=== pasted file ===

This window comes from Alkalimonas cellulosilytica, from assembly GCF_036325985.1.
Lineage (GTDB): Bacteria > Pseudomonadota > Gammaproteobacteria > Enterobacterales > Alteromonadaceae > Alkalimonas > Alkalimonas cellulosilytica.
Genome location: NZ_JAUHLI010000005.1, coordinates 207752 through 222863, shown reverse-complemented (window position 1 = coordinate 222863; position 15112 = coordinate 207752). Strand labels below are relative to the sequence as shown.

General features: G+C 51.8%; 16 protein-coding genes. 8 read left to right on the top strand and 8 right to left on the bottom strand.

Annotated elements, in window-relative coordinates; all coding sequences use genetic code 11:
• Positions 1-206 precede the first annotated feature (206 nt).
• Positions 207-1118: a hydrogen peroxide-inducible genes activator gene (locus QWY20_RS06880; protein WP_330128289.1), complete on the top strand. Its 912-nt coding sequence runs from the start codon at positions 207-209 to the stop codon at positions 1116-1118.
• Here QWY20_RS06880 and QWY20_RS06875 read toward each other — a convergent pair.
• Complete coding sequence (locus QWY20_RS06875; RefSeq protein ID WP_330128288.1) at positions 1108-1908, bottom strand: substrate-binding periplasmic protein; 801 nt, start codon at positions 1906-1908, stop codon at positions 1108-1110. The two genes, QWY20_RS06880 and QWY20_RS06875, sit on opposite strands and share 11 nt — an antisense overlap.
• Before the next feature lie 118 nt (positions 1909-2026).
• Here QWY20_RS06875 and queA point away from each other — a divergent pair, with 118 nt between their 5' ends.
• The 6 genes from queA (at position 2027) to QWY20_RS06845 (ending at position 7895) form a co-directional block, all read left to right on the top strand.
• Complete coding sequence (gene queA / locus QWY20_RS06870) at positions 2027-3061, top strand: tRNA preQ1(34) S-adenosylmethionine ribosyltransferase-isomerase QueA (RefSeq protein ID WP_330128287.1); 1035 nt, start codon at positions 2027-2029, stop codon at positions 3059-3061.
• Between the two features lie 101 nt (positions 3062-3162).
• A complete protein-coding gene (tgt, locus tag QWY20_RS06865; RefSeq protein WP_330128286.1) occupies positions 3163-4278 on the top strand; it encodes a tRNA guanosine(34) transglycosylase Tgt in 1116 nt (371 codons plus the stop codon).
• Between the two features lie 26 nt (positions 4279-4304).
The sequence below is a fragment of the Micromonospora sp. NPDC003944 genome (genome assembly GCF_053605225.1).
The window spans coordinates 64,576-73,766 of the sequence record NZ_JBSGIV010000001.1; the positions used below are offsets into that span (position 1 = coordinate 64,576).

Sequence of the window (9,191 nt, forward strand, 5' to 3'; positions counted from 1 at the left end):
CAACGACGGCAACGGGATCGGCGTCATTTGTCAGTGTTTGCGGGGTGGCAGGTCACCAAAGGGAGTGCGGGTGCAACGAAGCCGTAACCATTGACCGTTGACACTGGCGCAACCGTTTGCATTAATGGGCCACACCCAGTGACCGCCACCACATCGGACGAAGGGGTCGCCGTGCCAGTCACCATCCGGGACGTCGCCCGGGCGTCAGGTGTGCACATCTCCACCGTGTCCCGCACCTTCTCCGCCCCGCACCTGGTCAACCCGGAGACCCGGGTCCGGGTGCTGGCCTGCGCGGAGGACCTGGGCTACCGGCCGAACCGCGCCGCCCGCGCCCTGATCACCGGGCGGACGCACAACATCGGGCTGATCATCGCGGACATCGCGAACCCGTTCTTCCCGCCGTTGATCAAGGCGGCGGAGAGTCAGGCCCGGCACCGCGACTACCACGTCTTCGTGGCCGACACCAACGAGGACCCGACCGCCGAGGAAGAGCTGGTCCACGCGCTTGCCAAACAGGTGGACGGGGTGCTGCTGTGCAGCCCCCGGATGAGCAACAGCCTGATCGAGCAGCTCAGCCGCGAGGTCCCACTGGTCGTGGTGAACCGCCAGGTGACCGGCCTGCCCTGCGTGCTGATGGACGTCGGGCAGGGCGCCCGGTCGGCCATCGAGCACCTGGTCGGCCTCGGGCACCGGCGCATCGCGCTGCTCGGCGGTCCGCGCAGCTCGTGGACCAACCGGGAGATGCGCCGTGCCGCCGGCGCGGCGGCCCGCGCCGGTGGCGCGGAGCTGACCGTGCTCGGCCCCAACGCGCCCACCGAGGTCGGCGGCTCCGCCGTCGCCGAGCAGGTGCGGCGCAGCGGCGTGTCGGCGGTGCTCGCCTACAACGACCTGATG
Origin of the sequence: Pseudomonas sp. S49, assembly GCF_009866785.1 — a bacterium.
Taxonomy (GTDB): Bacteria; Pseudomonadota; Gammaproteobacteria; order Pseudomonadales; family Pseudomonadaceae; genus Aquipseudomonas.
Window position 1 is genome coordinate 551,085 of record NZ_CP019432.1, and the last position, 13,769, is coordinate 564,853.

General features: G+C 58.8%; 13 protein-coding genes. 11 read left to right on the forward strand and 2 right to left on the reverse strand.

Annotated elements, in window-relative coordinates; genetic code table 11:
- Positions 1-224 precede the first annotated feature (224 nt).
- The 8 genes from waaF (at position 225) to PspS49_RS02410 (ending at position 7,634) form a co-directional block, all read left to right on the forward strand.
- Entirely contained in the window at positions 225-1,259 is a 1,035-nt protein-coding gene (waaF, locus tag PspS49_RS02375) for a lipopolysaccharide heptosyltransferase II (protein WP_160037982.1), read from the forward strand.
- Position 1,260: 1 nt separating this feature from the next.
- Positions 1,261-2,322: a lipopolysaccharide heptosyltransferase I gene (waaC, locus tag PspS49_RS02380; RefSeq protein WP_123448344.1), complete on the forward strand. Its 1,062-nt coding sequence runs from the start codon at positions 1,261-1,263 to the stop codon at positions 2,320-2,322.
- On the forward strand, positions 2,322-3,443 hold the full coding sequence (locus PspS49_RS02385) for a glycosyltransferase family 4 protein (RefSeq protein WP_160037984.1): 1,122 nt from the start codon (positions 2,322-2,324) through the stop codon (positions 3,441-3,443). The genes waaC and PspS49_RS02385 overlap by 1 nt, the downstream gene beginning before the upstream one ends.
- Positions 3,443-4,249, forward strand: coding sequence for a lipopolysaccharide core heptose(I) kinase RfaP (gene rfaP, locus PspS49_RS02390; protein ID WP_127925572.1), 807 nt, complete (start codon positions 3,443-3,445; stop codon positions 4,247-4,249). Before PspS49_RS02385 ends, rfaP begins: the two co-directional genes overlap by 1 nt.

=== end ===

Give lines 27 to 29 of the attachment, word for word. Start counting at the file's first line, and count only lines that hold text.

- The 8 genes from waaF (at position 225) to PspS49_RS02410 (ending at position 7,634) form a co-directional block, all read left to right on the forward strand.
- Entirely contained in the window at positions 225-1,259 is a 1,035-nt protein-coding gene (waaF, locus tag PspS49_RS02375) for a lipopolysaccharide heptosyltransferase II (protein WP_160037982.1), read from the forward strand.
- Position 1,260: 1 nt separating this feature from the next.